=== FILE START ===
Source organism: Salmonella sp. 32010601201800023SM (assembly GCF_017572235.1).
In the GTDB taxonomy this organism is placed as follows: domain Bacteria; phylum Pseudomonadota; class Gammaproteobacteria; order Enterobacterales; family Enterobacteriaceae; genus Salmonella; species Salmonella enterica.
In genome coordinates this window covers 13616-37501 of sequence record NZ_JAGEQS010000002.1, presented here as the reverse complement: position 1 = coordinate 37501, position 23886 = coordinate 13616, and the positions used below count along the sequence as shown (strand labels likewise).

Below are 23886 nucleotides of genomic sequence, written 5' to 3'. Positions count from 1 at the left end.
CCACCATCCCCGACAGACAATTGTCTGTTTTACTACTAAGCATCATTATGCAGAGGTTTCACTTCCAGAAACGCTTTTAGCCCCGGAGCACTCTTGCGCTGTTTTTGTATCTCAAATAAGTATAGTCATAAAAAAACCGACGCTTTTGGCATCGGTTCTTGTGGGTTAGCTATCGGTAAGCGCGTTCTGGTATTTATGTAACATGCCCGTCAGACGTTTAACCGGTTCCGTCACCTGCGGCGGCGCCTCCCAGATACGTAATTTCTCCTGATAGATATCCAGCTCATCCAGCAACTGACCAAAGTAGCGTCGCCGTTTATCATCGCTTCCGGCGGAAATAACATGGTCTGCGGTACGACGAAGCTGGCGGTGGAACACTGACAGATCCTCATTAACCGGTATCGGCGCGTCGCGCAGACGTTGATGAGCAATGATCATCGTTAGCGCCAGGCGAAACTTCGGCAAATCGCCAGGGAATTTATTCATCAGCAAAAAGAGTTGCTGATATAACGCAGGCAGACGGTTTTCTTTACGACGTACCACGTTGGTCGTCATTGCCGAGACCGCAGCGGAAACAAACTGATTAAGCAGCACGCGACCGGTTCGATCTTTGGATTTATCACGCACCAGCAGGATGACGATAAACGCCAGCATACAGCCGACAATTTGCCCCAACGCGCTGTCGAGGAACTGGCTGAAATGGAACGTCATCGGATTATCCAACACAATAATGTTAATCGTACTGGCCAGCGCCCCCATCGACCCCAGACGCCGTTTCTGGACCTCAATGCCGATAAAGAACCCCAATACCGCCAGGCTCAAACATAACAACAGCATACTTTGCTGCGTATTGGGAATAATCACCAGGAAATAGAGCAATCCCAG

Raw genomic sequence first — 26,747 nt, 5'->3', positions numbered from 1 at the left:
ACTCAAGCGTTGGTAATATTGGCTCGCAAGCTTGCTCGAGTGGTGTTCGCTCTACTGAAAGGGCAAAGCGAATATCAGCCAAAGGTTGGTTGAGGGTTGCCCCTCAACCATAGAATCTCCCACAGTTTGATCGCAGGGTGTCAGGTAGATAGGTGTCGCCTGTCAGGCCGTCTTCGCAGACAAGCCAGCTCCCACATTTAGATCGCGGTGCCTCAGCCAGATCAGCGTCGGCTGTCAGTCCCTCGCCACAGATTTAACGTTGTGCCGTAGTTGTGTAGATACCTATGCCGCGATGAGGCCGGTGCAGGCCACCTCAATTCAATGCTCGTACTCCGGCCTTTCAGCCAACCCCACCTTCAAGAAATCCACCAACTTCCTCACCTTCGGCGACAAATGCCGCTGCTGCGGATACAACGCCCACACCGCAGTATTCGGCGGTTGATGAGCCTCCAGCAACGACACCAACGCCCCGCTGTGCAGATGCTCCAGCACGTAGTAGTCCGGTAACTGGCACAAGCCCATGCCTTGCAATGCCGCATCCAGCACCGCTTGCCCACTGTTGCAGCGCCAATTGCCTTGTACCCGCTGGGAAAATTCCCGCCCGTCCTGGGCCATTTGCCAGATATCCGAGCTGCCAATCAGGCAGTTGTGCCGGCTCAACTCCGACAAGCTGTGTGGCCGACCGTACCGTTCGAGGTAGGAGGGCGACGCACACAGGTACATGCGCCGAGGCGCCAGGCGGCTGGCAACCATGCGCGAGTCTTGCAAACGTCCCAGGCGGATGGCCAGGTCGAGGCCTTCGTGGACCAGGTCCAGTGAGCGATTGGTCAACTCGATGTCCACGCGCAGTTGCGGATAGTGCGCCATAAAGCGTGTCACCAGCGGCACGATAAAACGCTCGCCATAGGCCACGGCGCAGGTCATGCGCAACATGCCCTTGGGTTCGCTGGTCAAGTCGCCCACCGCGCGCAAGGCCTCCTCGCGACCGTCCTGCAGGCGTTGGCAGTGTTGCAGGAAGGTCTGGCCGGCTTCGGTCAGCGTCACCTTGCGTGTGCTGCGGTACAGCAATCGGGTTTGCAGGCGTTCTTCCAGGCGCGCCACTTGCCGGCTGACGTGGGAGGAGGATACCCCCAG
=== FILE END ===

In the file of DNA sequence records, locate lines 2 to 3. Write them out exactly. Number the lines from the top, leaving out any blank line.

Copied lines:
In the GTDB taxonomy this organism is placed as follows: domain Bacteria; phylum Pseudomonadota; class Gammaproteobacteria; order Enterobacterales; family Enterobacteriaceae; genus Salmonella; species Salmonella enterica.
In genome coordinates this window covers 13616-37501 of sequence record NZ_JAGEQS010000002.1, presented here as the reverse complement: position 1 = coordinate 37501, position 23886 = coordinate 13616, and the positions used below count along the sequence as shown (strand labels likewise).